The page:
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US8064101B2 - White region identification to accelerate image processing for copies - Google Patents

White region identification to accelerate image processing for copies Download PDF

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US8064101B2
US8064101B2 US12696301 US69630110A US8064101B2 US 8064101 B2 US8064101 B2 US 8064101B2 US 12696301 US12696301 US 12696301 US 69630110 A US69630110 A US 69630110A US 8064101 B2 US8064101 B2 US 8064101B2
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white
image
map
space
processing
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US20100128316A1 (en )
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Derek T. Walton
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Synaptics Inc
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Lakestar Semi Inc
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    • HELECTRICITY
    • H04ELECTRIC COMMUNICATION TECHNIQUE
    • H04NPICTORIAL COMMUNICATION, e.g. TELEVISION
    • H04N1/00Scanning, transmission or reproduction of documents or the like, e.g. facsimile transmission; Details thereof
    • H04N1/40Picture signal circuits
    • HELECTRICITY
    • H04ELECTRIC COMMUNICATION TECHNIQUE
    • H04NPICTORIAL COMMUNICATION, e.g. TELEVISION
    • H04N1/00Scanning, transmission or reproduction of documents or the like, e.g. facsimile transmission; Details thereof
    • H04N1/40Picture signal circuits
    • H04N1/40062Discrimination between different image types, e.g. two-tone, continuous tone

Abstract

Provided herein is a method for accelerating the production of a standalone copy of a document by a peripheral device. The invention employs a white space map of the document to be copied. The map is generated by the ASIC chip, preferably at an early stage in the processing pipeline, and is used by the device to identify white areas of the outputted copy that do not require subsequent image processing calculations and do not require ink or toner markings on the paper. Use of the white space map allows the system to reduce the processing resources necessary to image process and subsequently physically print the copy, thus speeding up copy production.

Description

REFERENCE TO PENDING PRIOR PATENT APPLICATION

This patent application claims benefit of pending prior U.S. Provisional Patent Application Ser. No. 60/535,397, filed Jan. 9, 2004, by Derek T. Walton entitled, “WHITE REGION IDENTIFICATION TO ACCELERATE IMAGE PROCESSING FOR COPIES and is a continuation of U.S. patent application Ser. No. 11/032,635, filed Jan. 10, 2005, by Derek T. Walton entitled, “WHITE REGION IDENTIFICATION TO ACCELERATE IMAGE PROCESSING FOR COPIES.”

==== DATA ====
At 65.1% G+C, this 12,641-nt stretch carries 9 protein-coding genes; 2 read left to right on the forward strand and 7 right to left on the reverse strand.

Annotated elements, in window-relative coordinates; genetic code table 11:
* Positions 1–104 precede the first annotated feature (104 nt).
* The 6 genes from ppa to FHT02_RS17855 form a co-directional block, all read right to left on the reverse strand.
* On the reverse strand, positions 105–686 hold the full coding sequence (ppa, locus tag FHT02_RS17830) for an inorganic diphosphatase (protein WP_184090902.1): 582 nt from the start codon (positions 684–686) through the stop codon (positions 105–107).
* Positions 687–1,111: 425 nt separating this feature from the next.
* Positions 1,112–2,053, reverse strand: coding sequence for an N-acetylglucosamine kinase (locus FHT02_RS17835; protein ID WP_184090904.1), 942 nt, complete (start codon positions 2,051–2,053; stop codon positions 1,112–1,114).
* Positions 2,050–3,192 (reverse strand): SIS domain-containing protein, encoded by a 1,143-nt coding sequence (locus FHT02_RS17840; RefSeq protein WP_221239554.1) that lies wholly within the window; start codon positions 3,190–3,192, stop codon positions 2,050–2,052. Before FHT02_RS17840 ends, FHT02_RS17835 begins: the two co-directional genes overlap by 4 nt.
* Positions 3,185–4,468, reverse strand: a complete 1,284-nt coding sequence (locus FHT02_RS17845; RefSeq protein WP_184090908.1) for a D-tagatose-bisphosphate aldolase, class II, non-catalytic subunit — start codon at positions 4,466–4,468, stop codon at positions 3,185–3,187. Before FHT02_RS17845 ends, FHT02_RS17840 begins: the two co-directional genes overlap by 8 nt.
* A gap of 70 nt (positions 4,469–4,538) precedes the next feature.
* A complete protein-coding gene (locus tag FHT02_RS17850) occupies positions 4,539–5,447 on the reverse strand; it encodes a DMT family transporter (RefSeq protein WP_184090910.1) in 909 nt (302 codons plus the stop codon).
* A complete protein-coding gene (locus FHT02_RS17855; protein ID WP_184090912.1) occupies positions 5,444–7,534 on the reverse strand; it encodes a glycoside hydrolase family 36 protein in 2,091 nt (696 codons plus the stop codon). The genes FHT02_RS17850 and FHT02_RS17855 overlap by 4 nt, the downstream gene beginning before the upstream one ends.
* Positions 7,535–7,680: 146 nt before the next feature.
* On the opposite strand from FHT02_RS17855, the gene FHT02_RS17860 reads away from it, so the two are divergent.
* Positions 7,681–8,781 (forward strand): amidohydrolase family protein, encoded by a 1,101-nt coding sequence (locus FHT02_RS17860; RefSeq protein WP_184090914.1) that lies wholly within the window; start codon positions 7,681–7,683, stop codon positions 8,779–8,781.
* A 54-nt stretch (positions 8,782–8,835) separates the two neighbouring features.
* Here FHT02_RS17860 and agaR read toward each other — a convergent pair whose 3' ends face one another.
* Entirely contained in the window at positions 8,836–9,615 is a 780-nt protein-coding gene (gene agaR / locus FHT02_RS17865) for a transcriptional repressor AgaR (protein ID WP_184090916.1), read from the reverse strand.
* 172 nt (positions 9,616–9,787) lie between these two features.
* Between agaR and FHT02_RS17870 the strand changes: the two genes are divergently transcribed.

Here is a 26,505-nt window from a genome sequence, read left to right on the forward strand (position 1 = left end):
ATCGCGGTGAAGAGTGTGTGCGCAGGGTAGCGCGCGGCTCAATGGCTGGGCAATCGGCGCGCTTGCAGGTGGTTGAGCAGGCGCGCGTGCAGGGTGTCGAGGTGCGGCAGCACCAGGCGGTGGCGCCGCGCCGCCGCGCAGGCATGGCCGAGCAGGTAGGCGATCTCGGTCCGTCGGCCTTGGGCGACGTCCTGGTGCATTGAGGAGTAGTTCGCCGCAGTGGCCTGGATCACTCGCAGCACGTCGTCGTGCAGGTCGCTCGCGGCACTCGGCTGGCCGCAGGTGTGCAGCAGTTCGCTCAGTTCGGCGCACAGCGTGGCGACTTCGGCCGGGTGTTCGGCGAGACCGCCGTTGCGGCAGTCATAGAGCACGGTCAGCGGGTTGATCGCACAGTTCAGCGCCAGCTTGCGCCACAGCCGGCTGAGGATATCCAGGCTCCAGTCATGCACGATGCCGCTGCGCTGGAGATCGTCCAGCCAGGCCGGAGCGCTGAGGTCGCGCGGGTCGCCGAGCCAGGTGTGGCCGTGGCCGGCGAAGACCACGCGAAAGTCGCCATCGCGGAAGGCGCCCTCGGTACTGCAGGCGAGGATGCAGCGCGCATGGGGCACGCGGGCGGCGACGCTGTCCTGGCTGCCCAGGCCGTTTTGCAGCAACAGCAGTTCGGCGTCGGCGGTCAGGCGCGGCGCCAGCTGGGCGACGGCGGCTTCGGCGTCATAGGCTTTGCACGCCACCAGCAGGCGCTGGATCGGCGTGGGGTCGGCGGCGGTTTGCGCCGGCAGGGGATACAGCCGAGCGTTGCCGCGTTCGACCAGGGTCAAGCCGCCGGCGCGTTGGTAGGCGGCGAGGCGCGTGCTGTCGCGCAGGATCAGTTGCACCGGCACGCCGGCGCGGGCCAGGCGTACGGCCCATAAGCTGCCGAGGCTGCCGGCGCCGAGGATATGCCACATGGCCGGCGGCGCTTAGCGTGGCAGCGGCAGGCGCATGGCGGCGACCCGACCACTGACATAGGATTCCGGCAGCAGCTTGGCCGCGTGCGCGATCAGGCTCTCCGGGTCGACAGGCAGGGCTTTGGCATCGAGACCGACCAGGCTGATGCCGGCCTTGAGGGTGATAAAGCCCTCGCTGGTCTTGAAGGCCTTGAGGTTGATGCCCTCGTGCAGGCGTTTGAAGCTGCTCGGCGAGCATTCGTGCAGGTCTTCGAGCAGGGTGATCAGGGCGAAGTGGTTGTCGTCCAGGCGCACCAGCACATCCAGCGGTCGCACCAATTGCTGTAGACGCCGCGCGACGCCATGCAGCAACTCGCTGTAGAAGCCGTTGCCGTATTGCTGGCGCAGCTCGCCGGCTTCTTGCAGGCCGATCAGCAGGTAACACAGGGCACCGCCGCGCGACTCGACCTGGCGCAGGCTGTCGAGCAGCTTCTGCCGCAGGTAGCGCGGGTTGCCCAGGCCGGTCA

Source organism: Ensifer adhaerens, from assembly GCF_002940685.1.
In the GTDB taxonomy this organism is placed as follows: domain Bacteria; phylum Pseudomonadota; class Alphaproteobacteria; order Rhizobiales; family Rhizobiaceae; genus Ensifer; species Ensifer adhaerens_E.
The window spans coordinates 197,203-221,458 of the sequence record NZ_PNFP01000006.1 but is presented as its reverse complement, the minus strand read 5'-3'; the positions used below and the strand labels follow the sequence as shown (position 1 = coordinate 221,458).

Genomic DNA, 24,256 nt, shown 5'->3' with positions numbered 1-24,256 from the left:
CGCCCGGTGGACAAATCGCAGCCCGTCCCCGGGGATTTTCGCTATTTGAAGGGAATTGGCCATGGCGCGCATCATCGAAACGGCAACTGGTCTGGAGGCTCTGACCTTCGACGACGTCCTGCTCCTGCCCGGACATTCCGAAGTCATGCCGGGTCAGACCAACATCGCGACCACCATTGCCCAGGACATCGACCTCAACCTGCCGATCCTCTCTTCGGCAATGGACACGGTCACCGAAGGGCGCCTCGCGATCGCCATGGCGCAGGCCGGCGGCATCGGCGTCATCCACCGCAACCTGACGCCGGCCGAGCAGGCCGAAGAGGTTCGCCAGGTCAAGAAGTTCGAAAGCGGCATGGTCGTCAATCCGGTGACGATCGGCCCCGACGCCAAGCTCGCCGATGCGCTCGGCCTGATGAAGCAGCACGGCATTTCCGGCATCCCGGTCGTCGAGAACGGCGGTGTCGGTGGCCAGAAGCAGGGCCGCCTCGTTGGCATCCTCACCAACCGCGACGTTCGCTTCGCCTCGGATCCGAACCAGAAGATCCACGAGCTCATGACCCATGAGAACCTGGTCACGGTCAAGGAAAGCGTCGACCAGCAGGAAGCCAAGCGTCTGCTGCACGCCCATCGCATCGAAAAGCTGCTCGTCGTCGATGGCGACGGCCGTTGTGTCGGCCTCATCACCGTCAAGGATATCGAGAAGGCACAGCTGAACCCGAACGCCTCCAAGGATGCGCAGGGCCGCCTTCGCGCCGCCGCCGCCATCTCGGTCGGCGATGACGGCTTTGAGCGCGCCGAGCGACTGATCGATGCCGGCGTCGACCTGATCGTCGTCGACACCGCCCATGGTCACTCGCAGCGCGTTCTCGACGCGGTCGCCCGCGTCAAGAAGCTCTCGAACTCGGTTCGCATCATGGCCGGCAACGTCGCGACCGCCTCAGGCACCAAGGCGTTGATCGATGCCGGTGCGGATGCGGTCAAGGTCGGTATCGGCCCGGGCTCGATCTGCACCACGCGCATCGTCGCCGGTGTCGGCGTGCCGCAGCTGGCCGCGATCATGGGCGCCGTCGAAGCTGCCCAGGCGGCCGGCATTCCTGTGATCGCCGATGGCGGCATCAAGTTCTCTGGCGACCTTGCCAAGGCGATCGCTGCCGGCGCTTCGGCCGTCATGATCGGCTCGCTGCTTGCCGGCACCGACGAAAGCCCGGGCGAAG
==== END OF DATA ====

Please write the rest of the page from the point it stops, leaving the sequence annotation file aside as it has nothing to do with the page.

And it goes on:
The above-identified patent applications are hereby incorporated herein by reference.

FIELD OF THE INVENTION

This invention relates to office automation products in general, and more particularly to printers, fax machines, scanners, copiers and the like. Even more particularly, this invention relates to the integration of formerly separate functions into single devices such as those sometimes referred to as MFPs (Multi-Functional-Peripherals), and the integration of multiple functions into a single ASIC (Application-Specific Integrated Circuit) such as those produced by Oasis Semiconductor, Inc. of Waltham, Mass.

BACKGROUND OF THE INVENTION Image Processing for Copies

Performing a standalone copy on a peripheral device requires sophisticated and computationally complex processing. Typically, the input for the copy is raw analog or digitized values from an image sensing device. The output of the copy processing is typically either: (1) a raster ordered set of bitonal pixels, which can be delivered directly to a laser (as in the case of a toner based laser engine) for creation of an image on an output media; or (2) a collection of “swaths” of bitonal pixels which is derived from the raster ordered set by an inkjet formatter, which, taken together with paper feed operations, create an image on output media (as in the case of an ink jet engine).

The processing performed to transform input to output for the copy operation typically consists of the following steps:

(1) Black level and shading correction (compensates for non-uniformity of sensor elements);

(2) Gamma correction;

(3) Photo/text separation;

(4) Filtering;

(5) Horizontal and vertical scaling;

(6) Contrast and brightness adjust;

(7) Color space conversion (for instance, RGB→CMYK);

(8) Compensation for tonal response of writing system;

(9) Halftoning (for instance, converts 8 bit continuous tone components into 1 bit bitonal components); and

(10) Ink jet formatting (reorganizes raster image data into swaths suitable for target ink jet heads, not applicable for laser based print engines).

For a particular peripheral device, particularly a multifunctional peripheral device (“MFP”), the speed in which the above computations to convert input to output can be performed will influence the speed with which the device can perform a standalone copy. Alternatively, consider that in order to meet a particular copy speed, it is necessary to allocate resources (hardware, CPU time or otherwise) to ensure that the above computations can be performed in the prescribed time period.

Prior Approaches

(1) Perform all Processing, for Entire Page, for Each Copy

One approach to image processing for copying is to perform all of the processing, for the entire input and output image for each copy to be performed. This of course requires that the full computational load be shouldered for each copy.